The Nunukul, also spelt Noonuccal and known also as Moondjan are an Aboriginal Australian people, one of three Quandamooka peoples, who traditionally lived on Minjerribah, in Moreton Bay Area and in mainland Brisbane regions. 
The Nunukul spoke Mundjan (also known as Nunukan), a variety of Yagera that had close affinities with the dialects of Turrbal and Jandai, though some prefer to use Janday as the generic term for this dialect cluster. Unlike the other dialects, it used mundjan instead of the standard dialect word jandai for the concept of 'no', and this was a marker of their tribal difference.
On North Stradbroke Island and the mainland opposite there were 2 or perhaps 3 clan divisions of the Quandamooka: the Nunukul, Goenpul Koobeenpul. Steele suggests that the Goenpul and the Koobeenpul may be one and the same clan, as the similarity in the names suggests.
In the early period of contact with Europeans, the Nunukul took in castaways and fleeing convicts, such as the cedar cutters Thomas Pamphlett, Richard Parsons and John Finnegan who in 1823 lived for some 230 days among them, the Ningy Ningy[a] and the Ngugi. It appears that the natives of the area believed that the white-skinned people were the spirits of their ancestors who had returned to their homes. These spirits were called duggai on Stradbroke Island, targan on Moreton Island, and mogwi on the coastland opposite.
The British set up manned pilot station in their territory in 1825. Initially they continued to show themselves hospitable to the newcomers, but gradually relations soured over frictions arising from possession of indigenous women, some of whom, according to Nunukul oral history traditions, suffered abduction. On 10 July 1831, Nunukul warriors at Dunwich killed James Wood, a convict, in retribution for 'injuries suffered from Europeans'. Around this time they also killed a soldier stationed at Amity Point. The Nununkul injured Corporal Robert Cain, Private William Wright and a third man, the Thomas Kinchella sometime in 1832. Squads of soldiers were despatched to deal out summary justice to the islanders encountered. William Reardon, convict hutkeeper, known to the Nunukul by the sobriquet of Chooroong is said to have lured a tribal elder out on a fishing expedition, and, once the crew had killed him, to have cut off his head. On the 25 November of that year Reardon was surprised near his hut at Pyrrnn-Pyrrnn-Pa (the little sandhill), entangled in towrows (fishing nets) and beaten to death with waddies.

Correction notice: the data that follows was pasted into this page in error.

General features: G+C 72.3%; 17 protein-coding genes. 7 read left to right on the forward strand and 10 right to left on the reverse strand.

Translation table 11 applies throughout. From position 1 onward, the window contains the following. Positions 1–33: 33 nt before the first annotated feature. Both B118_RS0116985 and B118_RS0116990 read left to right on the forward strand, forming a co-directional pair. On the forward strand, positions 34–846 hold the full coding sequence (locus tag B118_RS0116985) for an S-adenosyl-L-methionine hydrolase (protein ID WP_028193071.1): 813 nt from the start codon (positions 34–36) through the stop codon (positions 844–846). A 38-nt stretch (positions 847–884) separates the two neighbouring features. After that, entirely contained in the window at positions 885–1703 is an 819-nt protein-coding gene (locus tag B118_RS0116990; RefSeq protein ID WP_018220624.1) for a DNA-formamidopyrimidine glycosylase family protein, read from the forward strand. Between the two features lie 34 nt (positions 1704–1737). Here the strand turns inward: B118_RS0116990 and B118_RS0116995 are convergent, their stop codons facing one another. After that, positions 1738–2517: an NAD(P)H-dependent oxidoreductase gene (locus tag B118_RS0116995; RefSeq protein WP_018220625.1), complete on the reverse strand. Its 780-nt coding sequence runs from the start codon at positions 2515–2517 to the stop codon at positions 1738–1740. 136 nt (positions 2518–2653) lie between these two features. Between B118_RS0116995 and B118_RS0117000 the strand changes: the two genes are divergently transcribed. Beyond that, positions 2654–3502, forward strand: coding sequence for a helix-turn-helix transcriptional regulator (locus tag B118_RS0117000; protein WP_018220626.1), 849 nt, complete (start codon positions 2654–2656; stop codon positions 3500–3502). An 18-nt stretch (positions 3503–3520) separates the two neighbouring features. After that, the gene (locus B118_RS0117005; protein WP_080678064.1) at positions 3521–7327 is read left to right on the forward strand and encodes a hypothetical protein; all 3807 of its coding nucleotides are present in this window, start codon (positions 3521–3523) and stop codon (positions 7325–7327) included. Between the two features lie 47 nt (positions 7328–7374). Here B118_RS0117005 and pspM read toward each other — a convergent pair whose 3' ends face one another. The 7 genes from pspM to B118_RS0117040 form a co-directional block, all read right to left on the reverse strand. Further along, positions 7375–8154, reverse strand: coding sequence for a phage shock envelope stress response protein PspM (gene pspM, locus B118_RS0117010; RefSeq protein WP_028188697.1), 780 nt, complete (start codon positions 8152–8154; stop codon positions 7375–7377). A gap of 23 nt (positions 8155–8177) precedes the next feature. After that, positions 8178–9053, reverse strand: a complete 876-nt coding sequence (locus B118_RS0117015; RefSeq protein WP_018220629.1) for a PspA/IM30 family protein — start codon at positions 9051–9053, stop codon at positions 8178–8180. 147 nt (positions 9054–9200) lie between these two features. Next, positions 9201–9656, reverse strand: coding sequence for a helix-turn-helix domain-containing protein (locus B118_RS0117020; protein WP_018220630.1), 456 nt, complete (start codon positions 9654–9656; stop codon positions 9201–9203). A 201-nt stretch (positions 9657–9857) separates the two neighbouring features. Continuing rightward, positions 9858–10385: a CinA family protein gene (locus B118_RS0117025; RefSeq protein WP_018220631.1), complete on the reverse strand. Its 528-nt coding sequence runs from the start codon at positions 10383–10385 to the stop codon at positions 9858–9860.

In 1837, a tall (6 foot 2) 17 year-old Nunukul, subsequently named Toggery, and a kipper or adolescent initiand called Peermudgeon stowed away on Captain F. Fyan's schooner as it left Amity Point bound for Sydney. On his arrival there, he was hailed as a second Bennelong and was awarded a uniform of military fashion replete with spurs. Fyan himself had a brass crescent made for his Nunukul stowaway, with inscribed images of a kangaroo and emum together with Toggery's name.[b] In an expedition to recapture runaway convicts, which was led by Chief Constable McIntosh, he was wounded on landing and two of his men, a Charles Holdsworth and James O'Regan, were captured. Their bodies were recovered on 20 December 1832. Several natives were killed and wounded in a clash soon after. It is estimated that as a result of the escalation in fighting between the islanders and the British military units over the period between July 1831 and December 1832 something like thirty and forty Ngugi and Nunukal died or were wounded.